MIAMI (CN) - On top of a $300 million settlement related to force-placed hazard insurance, JPMorgan Chase owes more than $20 million in attorneys' fees, a federal judge ruled.
Salvatore Saccoccio represents a class of 762,390 people who claimed that the bank forced borrowers to buy inflated insurance policies in a scheme with a company called Assurant.
The 2012 complaint alleged that Chase let Assurant force new coverage on the properties of borrowers in the event of a lapse or detection of insufficient coverage, in exchange for having Assurant insure its entire mortgage portfolio.
Assurant paid Chase commissions on these policies, but the class said they were actually kickbacks.
allegedsubsidiaries to cover its entire mortgage portfolio. ln exchange for this policy, Chase granted Assurant the exclusive right to force new coverage on borrowers' properties in the event of lapse or the detection of insufficient coverage. ln turn, Assurant provided with commissions or "kickbacks'' on the policies and entered into exclusive reinsurance agreements with Chase.
In July 2013, Chase agreed to pay $300 million to Saccoccio and the class of 762,390. It includes the class member will recover 12.5 percent of the net premium charged, less any refund made to them during the period.
The settlement also imposes a six-year injunction against Chase and Assurant from inflating premiums imposed on mortgagors.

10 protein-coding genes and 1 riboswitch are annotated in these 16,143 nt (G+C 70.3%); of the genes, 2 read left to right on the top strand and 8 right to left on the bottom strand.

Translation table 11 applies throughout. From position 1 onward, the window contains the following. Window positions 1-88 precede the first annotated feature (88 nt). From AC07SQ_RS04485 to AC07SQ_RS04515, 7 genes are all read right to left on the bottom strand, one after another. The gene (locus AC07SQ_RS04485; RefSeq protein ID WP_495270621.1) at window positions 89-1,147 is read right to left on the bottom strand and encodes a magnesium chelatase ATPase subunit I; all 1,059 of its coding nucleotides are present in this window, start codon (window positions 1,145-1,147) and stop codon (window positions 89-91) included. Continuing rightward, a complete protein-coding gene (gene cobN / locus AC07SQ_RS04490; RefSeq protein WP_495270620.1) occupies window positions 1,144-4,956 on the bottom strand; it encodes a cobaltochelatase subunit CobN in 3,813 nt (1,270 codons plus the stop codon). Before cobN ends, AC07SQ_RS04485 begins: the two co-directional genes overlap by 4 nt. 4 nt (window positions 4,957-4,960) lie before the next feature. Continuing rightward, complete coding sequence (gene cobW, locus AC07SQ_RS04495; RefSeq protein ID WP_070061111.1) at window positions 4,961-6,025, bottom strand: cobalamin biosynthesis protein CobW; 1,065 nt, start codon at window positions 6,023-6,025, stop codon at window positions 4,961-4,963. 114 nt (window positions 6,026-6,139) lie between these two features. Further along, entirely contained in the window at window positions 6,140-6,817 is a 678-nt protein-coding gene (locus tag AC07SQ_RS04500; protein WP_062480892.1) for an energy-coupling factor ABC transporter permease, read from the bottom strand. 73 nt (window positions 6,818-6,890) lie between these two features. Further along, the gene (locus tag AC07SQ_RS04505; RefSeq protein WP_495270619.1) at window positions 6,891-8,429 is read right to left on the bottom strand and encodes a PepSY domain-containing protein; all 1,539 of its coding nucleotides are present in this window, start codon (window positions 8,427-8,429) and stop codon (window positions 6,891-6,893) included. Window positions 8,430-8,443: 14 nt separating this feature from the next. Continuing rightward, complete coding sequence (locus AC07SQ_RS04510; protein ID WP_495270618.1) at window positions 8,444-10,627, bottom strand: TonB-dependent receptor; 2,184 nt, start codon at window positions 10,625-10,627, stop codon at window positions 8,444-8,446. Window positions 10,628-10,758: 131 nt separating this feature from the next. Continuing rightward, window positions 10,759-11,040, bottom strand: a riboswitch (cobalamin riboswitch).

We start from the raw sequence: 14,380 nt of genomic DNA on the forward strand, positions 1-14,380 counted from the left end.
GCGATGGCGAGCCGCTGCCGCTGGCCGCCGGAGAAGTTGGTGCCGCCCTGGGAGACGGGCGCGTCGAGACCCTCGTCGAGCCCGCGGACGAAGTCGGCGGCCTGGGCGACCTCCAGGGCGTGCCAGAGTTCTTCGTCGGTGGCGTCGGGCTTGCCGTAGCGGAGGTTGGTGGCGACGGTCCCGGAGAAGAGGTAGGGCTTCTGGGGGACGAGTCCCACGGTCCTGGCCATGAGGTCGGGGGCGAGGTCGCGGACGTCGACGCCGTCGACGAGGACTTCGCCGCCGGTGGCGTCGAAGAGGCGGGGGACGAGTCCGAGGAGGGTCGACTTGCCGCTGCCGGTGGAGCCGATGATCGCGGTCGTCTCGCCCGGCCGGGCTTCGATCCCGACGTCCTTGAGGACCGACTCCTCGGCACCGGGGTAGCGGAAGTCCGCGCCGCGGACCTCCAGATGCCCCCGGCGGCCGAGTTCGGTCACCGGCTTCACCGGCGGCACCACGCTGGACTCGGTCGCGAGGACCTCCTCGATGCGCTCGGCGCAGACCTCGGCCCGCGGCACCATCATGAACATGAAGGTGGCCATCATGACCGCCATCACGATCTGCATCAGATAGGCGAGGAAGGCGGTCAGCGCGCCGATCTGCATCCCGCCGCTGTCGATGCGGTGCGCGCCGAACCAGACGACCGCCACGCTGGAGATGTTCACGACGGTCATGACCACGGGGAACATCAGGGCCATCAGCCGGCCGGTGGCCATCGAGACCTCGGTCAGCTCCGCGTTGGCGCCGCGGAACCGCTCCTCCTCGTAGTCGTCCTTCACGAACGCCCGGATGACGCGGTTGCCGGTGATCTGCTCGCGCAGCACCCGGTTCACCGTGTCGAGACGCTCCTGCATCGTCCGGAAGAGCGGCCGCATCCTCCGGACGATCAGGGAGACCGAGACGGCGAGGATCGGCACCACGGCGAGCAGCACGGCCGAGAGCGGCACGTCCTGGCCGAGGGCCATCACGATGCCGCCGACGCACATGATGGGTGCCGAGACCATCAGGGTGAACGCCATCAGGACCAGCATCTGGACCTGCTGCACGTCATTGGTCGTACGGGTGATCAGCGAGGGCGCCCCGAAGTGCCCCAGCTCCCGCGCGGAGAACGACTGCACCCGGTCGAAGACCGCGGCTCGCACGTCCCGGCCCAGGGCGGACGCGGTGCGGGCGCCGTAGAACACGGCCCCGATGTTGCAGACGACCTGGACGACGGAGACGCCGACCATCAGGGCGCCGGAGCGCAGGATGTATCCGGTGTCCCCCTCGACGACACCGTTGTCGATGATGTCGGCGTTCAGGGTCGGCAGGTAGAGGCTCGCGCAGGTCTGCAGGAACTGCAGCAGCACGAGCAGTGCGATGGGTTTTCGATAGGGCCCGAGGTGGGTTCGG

U.S. District Judge Frederico Moreno gave the deal, which carries an additional $20 million for class counsel, preliminary approval in October and granted final approval last week.
The 27-page opinion rejects 16 objections to the settlement, including one challenge to the process of having class members submit claims to receive compensation. Submitting claims is appropriate since the defendants said they would need a thousand people a month to identify class members by manually reviewing files.
Saccoccio will take home a $5,000 service award, according to the ruling.
The settlement agreement covers all borrowers nationwide who had a hazard insurance policy force-placed on residential property by Chase between Jan. 1, 2008, and Oct. 4, 2013, who either paid the premium of the policy to Chase or were charged a premium and still owe at least some portion of the premium.
The ability to force-place hazard insurance is a typical clause in most mortgage loan contracts, as it is considered a method of protecting the lender's interest in the secured property.
In these cases, borrowers claim that the insurance provides a financial benefit to the banks or their affiliates and at rates that far exceed borrower-purchased hazard insurance, while providing substantially less coverage.
A pending multidistrict litigation against five lenders, including Bank of America, CitiBank, Wells Fargo, HSBC Bank and Chase also accused the banking giants of forced-placed insurance.
Judge Moreno noted that the case against Chase and Assurant was spun off from one against five lenders.
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